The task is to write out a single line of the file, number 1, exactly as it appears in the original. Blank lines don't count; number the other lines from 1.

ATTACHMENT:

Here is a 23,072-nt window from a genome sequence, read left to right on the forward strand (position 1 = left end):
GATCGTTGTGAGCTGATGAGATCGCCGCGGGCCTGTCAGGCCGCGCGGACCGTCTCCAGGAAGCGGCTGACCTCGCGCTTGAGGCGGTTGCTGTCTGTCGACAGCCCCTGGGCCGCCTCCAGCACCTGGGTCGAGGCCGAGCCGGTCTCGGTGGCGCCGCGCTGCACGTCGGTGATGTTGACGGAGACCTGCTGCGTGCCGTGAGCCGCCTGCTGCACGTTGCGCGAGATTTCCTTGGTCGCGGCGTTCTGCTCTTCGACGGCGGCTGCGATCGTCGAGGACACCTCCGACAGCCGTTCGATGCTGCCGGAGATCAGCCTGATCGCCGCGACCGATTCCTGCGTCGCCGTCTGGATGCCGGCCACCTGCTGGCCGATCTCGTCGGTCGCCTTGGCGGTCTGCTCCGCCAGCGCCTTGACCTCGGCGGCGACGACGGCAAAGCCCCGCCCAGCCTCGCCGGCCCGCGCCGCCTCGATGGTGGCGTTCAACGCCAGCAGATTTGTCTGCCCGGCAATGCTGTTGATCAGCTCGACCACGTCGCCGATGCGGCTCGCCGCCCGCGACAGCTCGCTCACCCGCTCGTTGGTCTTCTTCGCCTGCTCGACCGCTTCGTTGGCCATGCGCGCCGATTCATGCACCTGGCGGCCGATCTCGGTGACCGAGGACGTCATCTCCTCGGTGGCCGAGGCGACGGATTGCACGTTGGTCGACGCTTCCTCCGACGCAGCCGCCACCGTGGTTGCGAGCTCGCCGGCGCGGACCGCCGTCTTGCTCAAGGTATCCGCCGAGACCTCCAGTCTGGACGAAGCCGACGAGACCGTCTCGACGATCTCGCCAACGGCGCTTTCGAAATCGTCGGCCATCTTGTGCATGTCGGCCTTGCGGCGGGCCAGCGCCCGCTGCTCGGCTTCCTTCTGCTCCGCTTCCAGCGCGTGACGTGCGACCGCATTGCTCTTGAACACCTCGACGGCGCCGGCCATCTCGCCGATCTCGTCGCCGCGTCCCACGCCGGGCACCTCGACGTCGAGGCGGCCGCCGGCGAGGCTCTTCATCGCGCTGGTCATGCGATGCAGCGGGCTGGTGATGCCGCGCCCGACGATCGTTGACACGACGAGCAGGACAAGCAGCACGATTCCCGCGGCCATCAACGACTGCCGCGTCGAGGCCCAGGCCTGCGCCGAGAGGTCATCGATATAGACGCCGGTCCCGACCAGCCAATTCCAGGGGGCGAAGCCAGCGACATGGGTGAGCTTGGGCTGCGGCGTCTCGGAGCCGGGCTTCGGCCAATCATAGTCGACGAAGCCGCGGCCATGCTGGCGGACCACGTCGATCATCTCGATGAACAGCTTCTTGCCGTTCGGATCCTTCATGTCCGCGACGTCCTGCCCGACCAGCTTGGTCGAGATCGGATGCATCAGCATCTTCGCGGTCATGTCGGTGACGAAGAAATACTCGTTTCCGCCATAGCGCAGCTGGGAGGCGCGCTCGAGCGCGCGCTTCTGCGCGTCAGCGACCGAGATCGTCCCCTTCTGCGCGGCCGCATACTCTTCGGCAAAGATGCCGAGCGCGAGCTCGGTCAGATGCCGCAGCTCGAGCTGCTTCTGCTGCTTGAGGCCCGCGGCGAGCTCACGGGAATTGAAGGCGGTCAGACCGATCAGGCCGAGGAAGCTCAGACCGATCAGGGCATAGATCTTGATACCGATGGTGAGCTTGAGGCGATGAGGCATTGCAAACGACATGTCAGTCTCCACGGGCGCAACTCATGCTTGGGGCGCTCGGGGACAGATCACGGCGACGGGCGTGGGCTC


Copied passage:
Here is a 23,072-nt window from a genome sequence, read left to right on the forward strand (position 1 = left end):